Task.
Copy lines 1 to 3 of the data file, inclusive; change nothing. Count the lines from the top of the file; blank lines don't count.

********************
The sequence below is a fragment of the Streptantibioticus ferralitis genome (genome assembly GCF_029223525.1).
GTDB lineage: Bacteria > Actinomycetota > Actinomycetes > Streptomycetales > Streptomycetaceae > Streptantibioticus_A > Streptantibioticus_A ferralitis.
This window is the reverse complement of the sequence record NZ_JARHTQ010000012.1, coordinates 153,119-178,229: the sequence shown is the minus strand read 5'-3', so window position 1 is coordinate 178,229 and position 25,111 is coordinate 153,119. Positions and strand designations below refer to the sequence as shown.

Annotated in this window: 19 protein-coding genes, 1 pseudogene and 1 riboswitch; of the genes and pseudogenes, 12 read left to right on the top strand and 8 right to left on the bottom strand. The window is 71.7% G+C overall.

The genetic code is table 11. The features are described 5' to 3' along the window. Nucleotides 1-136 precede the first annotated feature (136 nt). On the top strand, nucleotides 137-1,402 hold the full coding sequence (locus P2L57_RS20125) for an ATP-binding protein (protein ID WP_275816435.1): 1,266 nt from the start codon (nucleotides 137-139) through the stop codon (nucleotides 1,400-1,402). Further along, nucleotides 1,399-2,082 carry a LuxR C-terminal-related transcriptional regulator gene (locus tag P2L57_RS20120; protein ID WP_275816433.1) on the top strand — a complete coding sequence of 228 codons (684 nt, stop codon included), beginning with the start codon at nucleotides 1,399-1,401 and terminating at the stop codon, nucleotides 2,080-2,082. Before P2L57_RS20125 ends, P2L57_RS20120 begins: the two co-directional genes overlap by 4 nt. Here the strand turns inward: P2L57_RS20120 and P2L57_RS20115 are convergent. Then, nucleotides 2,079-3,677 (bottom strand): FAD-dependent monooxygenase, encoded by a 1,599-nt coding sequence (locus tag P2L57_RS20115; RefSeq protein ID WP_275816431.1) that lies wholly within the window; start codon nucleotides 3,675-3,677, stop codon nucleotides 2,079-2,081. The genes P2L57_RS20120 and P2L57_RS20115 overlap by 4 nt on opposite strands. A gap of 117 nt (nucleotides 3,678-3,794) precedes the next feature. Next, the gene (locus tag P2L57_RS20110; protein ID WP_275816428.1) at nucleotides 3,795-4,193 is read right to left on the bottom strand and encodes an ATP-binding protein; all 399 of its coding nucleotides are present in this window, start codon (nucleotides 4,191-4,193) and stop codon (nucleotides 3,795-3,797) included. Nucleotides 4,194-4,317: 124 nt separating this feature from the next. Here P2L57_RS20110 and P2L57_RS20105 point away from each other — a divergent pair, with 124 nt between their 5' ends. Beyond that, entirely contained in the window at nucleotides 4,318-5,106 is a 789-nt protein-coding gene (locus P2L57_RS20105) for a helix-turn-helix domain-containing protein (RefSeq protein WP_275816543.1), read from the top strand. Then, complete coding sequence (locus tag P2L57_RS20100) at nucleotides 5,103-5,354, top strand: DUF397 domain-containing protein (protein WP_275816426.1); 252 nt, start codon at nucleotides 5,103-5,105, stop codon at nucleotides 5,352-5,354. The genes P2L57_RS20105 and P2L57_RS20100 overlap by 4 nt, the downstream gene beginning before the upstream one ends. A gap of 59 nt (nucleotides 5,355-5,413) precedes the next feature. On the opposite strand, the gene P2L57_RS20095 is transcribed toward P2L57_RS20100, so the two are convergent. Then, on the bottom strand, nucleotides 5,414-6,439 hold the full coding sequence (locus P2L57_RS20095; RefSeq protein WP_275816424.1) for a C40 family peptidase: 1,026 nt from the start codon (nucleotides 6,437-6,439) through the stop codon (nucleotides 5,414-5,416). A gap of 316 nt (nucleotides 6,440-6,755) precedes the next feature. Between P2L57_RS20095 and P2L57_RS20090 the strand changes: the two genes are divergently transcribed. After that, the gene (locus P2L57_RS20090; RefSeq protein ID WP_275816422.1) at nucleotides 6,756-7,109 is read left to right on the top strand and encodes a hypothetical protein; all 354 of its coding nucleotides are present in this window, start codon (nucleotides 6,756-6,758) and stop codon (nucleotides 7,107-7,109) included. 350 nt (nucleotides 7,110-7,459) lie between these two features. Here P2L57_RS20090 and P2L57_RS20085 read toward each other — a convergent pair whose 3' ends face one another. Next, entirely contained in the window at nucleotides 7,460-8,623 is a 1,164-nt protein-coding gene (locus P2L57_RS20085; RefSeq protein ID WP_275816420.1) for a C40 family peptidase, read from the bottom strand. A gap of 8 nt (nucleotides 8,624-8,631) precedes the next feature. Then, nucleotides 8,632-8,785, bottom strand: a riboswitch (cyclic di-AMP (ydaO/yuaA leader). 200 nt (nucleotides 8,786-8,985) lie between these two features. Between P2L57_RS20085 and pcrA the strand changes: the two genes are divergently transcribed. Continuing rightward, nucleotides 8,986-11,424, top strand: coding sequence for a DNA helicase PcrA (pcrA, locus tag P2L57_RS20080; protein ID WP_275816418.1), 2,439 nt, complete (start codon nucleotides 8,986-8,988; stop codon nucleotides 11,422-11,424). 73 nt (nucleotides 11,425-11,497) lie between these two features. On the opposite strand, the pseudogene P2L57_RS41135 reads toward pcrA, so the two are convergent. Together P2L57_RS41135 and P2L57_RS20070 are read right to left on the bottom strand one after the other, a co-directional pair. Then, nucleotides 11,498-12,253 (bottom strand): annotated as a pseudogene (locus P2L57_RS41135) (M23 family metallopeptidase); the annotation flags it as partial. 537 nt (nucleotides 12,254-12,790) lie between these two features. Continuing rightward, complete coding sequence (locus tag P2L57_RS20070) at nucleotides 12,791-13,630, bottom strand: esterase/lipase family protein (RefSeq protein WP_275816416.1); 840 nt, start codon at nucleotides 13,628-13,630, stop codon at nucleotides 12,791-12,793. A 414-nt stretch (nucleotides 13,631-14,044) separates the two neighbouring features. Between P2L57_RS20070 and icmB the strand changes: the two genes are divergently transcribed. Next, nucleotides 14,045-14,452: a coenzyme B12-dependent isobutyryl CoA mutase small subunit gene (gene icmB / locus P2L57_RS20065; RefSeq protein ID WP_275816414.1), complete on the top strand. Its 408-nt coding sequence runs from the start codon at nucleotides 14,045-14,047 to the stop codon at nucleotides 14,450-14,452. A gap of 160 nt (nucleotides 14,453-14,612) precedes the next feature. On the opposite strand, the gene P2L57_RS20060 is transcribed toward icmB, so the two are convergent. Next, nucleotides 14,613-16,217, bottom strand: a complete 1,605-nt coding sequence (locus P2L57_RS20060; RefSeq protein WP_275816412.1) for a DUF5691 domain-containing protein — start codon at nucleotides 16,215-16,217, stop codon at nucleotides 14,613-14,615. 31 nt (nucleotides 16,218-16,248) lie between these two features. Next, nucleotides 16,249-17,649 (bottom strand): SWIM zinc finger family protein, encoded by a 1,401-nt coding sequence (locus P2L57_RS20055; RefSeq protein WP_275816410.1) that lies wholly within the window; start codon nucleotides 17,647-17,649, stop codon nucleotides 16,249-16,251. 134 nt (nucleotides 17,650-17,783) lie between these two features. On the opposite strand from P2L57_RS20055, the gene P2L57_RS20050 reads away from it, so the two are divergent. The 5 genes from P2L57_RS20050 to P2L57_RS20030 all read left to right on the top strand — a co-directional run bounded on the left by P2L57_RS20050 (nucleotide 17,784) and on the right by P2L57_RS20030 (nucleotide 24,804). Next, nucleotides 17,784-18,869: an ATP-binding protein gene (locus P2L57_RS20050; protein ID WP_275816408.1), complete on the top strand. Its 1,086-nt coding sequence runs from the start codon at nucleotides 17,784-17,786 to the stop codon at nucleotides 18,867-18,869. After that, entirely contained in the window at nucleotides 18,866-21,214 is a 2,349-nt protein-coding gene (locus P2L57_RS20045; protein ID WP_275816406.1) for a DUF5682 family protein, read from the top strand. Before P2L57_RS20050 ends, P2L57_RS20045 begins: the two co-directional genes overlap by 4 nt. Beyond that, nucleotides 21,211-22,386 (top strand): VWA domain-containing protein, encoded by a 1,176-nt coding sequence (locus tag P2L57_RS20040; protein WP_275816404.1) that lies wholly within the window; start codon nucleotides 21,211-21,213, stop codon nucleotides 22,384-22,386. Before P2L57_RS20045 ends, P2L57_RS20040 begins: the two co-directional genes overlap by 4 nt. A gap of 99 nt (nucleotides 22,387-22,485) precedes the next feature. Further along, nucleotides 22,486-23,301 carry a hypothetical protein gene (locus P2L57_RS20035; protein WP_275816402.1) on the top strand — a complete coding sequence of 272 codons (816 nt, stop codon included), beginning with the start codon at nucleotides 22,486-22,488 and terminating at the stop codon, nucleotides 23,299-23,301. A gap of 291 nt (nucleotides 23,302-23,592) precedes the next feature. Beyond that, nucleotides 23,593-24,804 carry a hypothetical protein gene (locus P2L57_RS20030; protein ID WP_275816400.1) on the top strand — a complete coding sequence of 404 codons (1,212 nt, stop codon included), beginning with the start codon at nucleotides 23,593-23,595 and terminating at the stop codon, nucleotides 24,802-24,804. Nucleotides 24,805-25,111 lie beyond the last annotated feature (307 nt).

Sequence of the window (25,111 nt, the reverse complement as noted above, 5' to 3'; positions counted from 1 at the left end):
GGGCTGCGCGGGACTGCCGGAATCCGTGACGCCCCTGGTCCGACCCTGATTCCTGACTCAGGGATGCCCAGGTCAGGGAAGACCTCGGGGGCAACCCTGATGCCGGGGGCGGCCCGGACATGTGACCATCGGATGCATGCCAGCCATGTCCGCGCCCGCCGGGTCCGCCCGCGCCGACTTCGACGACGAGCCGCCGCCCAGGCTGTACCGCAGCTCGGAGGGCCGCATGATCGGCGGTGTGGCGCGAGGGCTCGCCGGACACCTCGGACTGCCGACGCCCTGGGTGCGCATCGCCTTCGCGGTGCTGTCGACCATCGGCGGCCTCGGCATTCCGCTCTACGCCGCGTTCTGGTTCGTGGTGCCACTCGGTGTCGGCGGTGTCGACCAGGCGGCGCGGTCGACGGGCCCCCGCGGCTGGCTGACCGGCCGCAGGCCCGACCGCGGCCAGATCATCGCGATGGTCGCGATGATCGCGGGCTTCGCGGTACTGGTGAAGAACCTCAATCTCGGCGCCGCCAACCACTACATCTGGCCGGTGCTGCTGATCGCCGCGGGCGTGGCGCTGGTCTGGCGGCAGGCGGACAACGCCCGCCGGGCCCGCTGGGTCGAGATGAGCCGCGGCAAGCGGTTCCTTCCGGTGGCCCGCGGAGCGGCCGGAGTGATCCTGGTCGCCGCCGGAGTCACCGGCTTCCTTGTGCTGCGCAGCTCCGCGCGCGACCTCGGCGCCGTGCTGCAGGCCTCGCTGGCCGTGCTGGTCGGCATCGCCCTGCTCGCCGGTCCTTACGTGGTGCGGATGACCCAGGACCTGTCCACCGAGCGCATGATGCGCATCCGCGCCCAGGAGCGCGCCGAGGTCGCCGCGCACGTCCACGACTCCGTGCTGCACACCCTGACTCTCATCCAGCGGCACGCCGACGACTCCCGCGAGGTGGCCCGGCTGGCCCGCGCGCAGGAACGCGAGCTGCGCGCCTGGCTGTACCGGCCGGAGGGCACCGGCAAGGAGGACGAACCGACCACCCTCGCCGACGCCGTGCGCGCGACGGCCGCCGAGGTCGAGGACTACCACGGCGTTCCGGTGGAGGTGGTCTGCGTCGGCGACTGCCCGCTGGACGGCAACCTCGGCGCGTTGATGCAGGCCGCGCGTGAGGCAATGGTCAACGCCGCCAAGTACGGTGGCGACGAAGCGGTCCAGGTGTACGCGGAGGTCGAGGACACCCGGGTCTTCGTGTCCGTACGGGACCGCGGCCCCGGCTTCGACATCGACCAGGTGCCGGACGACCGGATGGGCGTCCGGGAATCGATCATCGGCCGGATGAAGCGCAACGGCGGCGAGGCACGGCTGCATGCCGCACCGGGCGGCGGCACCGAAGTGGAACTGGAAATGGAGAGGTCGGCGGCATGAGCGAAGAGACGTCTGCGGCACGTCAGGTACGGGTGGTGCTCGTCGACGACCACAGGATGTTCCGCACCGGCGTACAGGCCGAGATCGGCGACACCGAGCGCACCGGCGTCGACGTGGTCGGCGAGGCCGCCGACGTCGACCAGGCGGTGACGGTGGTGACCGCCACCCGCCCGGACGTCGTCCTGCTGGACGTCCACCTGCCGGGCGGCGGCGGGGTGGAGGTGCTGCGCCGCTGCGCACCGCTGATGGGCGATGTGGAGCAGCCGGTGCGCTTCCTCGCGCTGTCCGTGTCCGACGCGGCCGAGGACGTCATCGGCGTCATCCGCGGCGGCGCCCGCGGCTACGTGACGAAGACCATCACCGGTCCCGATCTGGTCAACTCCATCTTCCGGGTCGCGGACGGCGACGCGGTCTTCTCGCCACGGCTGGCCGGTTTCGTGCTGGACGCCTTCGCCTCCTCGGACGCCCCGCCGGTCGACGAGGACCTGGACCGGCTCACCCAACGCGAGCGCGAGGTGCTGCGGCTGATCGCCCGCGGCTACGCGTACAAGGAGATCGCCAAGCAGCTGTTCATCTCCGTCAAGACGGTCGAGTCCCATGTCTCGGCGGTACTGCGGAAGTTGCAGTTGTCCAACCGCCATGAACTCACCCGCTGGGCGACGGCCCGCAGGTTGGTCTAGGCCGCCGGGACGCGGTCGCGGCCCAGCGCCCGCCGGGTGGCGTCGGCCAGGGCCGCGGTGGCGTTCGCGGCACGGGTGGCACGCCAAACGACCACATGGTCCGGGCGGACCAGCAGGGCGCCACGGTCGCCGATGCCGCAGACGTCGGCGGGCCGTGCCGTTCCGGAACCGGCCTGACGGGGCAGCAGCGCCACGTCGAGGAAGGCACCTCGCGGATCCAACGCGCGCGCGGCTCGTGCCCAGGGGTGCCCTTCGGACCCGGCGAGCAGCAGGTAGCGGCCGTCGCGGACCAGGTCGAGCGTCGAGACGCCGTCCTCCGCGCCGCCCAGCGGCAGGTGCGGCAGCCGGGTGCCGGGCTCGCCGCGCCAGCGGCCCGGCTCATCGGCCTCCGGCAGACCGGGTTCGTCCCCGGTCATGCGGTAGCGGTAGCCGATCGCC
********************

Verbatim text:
The sequence below is a fragment of the Streptantibioticus ferralitis genome (genome assembly GCF_029223525.1).
GTDB lineage: Bacteria > Actinomycetota > Actinomycetes > Streptomycetales > Streptomycetaceae > Streptantibioticus_A > Streptantibioticus_A ferralitis.
This window is the reverse complement of the sequence record NZ_JARHTQ010000012.1, coordinates 153,119-178,229: the sequence shown is the minus strand read 5'-3', so window position 1 is coordinate 178,229 and position 25,111 is coordinate 153,119. Positions and strand designations below refer to the sequence as shown.